With that the man jumped forward, aiming a blow at Jalonn’s head, but the swordmaster stepped into him, striking him hard in the ribs with the pommel of his half drawn sword. As the man doubled over, Jalonn tripped him and threw him to the ground with his right hand, while re-sheathing his sword with his left. The second man also came at him in a rush, which Jalonn sidestepped, seizing the front of the man’s shirt up near his throat. He pivoted, using his attacker’s momentum against him to jerk his head forward and down. His balance lost, the man could only follow the circle Jalonn dragged him stumbling through, before he planted his foot and pulled him up so short that his feet came out from under him and he landed hard on his back. Out of the shadowy doorways and alleys around them others came two or three at a time, until nine men lay on the street, some unconscious, others gasping in pain for their breath, but all alive.
Torran had stood by motionless. He knew this was not his battle and none of the rebels had attacked him. They had challenged Jalonn to prove himself and he had accepted the challenge. In the Dark Lantern and elsewhere, he had witnessed many contests, some quite unequal, but never one unequal in quite this way. He smiled to think what a story his brother could have spun from this brief scene.
“You didn’t draw your sword,” he said when it was over.
“Their hands were empty,” Jalonn responded.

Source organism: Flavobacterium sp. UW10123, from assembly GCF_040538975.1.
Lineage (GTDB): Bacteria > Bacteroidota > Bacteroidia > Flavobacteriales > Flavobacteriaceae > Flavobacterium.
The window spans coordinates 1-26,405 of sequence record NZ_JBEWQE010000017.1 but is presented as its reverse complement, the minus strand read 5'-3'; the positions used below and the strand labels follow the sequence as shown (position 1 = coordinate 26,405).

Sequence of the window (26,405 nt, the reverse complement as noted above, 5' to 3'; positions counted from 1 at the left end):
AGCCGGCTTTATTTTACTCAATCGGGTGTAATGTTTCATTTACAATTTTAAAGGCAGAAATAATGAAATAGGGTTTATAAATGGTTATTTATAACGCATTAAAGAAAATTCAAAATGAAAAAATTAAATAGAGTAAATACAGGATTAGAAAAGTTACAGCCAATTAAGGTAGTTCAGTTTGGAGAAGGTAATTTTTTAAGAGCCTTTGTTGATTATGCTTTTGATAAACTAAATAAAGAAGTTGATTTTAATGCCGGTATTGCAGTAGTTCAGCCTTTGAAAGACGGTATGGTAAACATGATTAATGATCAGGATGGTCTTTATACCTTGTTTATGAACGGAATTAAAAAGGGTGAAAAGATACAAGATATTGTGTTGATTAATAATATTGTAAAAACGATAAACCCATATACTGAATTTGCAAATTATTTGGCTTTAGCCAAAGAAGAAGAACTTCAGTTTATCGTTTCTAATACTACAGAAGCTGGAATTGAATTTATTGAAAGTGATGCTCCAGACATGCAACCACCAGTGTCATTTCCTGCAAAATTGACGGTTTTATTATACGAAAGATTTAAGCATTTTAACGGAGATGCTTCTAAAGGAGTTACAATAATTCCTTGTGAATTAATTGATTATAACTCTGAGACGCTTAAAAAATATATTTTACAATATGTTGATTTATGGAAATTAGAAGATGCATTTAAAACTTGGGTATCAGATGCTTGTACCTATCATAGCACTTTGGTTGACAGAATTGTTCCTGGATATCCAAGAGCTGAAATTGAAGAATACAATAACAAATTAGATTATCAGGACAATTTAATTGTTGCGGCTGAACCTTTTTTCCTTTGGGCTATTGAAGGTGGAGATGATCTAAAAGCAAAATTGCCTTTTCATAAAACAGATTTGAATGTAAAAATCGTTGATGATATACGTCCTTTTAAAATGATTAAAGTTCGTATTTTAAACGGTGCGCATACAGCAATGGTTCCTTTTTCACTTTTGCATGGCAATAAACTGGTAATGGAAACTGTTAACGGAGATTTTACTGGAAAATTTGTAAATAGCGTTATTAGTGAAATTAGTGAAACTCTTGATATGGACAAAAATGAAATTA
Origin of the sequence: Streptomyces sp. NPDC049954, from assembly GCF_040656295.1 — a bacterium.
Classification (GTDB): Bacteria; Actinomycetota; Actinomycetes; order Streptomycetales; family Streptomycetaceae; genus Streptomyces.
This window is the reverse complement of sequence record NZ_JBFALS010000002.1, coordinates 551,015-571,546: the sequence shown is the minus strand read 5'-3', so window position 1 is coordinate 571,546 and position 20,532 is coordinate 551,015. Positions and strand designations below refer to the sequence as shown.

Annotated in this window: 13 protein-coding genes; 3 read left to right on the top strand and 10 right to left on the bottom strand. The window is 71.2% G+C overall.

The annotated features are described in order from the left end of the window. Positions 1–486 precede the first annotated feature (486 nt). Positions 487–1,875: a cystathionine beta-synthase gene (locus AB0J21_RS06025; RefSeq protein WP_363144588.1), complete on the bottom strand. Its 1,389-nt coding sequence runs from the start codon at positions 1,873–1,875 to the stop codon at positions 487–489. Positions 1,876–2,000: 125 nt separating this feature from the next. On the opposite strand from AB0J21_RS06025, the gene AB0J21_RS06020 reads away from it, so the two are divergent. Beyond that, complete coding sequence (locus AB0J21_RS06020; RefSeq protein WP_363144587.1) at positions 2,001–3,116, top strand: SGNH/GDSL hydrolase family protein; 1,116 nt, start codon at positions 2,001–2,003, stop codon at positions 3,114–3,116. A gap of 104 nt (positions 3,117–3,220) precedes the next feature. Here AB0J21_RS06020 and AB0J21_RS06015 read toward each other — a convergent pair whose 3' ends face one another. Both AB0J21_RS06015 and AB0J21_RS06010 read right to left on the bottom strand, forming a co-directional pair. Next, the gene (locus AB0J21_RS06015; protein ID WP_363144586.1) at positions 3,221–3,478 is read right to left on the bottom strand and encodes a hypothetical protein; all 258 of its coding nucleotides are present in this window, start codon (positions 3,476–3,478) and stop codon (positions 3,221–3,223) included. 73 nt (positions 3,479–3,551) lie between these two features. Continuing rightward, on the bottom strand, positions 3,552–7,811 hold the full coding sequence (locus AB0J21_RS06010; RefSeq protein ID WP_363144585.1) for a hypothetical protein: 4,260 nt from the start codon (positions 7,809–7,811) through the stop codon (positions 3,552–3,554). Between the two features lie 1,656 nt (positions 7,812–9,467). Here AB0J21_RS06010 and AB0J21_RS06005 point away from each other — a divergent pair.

Further down the street on their right a door opened and three figures filed out, two of them cloaked and hooded like Rangers, the third short and rather plump. As they came closer, the tallest of the Rangers stepped quickly forward, threw back his hood, and extended his arms to grasp Jalonn by the shoulders.
“Jalonn,” he said.
“Hansarad,” Jalonn said in answer, surprised and pleased, and Torran could hear the joy in his voice at meeting the younger man. The two Rangers embraced. Even in the moonlight Torran could see the ugly scar which ran along Hansarad’s cheekbone and up into the hair above his right ear.
“Jalonn, forgive us the challenge, but we had to be sure it was really you. I knew the enchantments of the dragon could make a man look like you; but they could not make one fight like you.”
“A wise precaution,” Jalonn said, “but who’s this with you?”
“It’s Dara, one of my – she’s a captain now.”
“Captain Dara, I remember you well.”
“And I you, Master Jalonn,” she replied, but in her voice Jalonn could hear an edge he had not heard there before.
“Now what’s brought you two here at such risk, Hansarad? What made you take the road, of all things?”
“We were desperate, Jalonn. The silver dragon knows you are all here. How, I don’t know. But he is coming here and has sent troops ahead. They will probably be here in the morning. The dragon of course could show up at any time.”
“How do you know this? And what of the other dragons?”